When you are working on a change that you will need to migrate to the main line, you have two choices:
- Integrate frequently between the branch and the main line as the work is being done.
- Wait until the work is done on the branch and attempt to integrate later.
Frequent integration has the advantage of identifying integration issues quickly, but the disadvantage of requiring the person doing the merge to shift context frequently. Merging after work is done simplifies the context-switching overhead, but a rapid rate of change on the main line can complicate the merge task.
This problem becomes more complex the longer the time between the branch point and the fix. And, regardless of which approach you choose, you’ve added complexity and risk to even the smallest change to the branch. If changes to a branch do not need to be merged, branching will be simpler, but there is still a context switch and effort being diverted from the next project.
Using branching to provide stability and isolation is based in a development model that assumes fragile and inflexible code, and it is possible that your code is not as stable or flexible as you’d like it to be. In this case, branching can be a way to enable you to keep your code working until you can make it agile. As you establish development practices that help your code be more agile, you can use branches in a way that has less impact on your ability to deliver code.
Paradigm Shift: Enabling Less Branching
Avoiding the distractions of branching requires changing your approach to development. Branching can protect you in the short term when you have unstable code lines and long release cycles with little change between releases. But, as your team adopts more agile practices and is able to deliver reliable code more quickly, the release branch pattern becomes less and less necessary.
To make less branching possible, you need to work towards:
- More frequent releases—the shorter the time between releases, the more likely you can deliver a fix from the existing code line. And, in the rare case that you need to deliver a fix between releases, you can have shorter-lived branches.
- Automated testing—so that you can keep your code lines stable and reduce the cost of delivering from the main line (or a short-lived branch).
- Continuous integration—so that you detect problems quickly.
- A DevOps mindset—where you develop deployment and operations procedures early so that you can release as soon as the code is “ready.”
There may well be times when working on a branch makes sense, especially as you are transitioning to practices to make your team more agile. Try to understand the costs of branching and whether working on branches distracts you from your business objectives. Shifting your development process will involve both technical and organizational change.
Branching as a Gateway to Agility
Even though branching has downsides when you have processes in place to enable frequent delivery, there are situations where branching can provide you the space you need to develop agile practices.
Keeping a legacy release on a branch while you refactor the main line to be more testable allows you to focus effort on making code better while at the same time minimizing the cost of changes to the delivered code. The costs of working on the branch could be more than made up by the reduced support costs for future releases.
Some of these changes are organizational, and organizational change can be difficult and slow. If you want to move towards a more agile code line at a team level, there are some steps that you can take:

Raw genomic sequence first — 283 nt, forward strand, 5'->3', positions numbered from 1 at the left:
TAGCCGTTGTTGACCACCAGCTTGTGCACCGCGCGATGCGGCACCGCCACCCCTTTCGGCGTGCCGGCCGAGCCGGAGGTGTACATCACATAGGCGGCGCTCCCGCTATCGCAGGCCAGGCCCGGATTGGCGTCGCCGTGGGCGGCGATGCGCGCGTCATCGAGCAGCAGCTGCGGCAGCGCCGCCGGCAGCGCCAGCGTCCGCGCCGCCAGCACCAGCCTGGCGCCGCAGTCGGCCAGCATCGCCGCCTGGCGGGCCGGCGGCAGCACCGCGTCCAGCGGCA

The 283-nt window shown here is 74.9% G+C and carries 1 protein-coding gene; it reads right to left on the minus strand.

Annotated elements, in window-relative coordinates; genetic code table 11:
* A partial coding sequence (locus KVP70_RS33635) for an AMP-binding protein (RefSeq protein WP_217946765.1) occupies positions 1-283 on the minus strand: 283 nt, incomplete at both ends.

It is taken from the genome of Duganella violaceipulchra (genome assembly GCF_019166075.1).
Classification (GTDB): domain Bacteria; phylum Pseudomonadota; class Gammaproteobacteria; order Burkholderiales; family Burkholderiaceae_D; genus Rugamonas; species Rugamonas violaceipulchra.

- Branch only when, on net, the branch minimizes distraction and effort rather than increases it. Use the cost analysis to make a case for the organizational changes you need to establish a more frequent release model.
- Consider the need to branch as an indication that your code may not be as agile as you need it to be.
- Remember that tools that make the mechanics of branching easy can be helpful, but understand the reason (and cost) before deciding to branch.
- Weigh the cost of a more frequent delivery against the cost of maintaining multiple branches, and don’t assume that a branch is less costly.
- When you do branch, keep branches short lived and integrate changes between branches frequently.
- Increase your automated test coverage so that you can improve your confidence in your ability to deliver code from the main line.
- Consider applying the patterns in Software Configuration Management Patterns that discusses how to develop using a minimalist branching model.
When to Branch
Branching is both a distraction and a way to limit distractions. Identifying the difference is tricky. In most cases, you are better off avoiding branching except when the branch is truly a divergent, parallel effort—for example, support for a legacy release that you will not migrate to the main development line. A more practical reason for a branch is when your code base is such that regression testing is risky. Here are some guidelines to minimize the cost of branching when you need to branch:
- Create release branches for delivering fixes, but work to minimize the time between releases. Focus on merging functionality (and tests) rather than code back to the main line.
- If you have a business need to support prior releases for a period of time (and customers who won’t upgrade) using release branches is unavoidable from a technical perspective, but be sure that the business costs are clear to those negotiating contracts.
- Use task branches only for truly exploratory work that might be abandoned, or for the initial phases of an exploration. Try to make task branches short lived.
- When considering branching, be sure that you understand why you are branching. In the cases of released code, consider tagging the release point and branching only when you need to deliver a fix.
- When you do create a branch, make sure that you have tooling to make creating a branch workspace easy and quick.
Branching can be a powerful and useful tool when used appropriately. Remember that working on a branch means that you are deferring integration and pushing risk downstream, not avoiding it. Don’t branch thoughtlessly. Instead, be sure to understand the cost of branching vs. the benefits, and your code and organization can become more agile more quickly.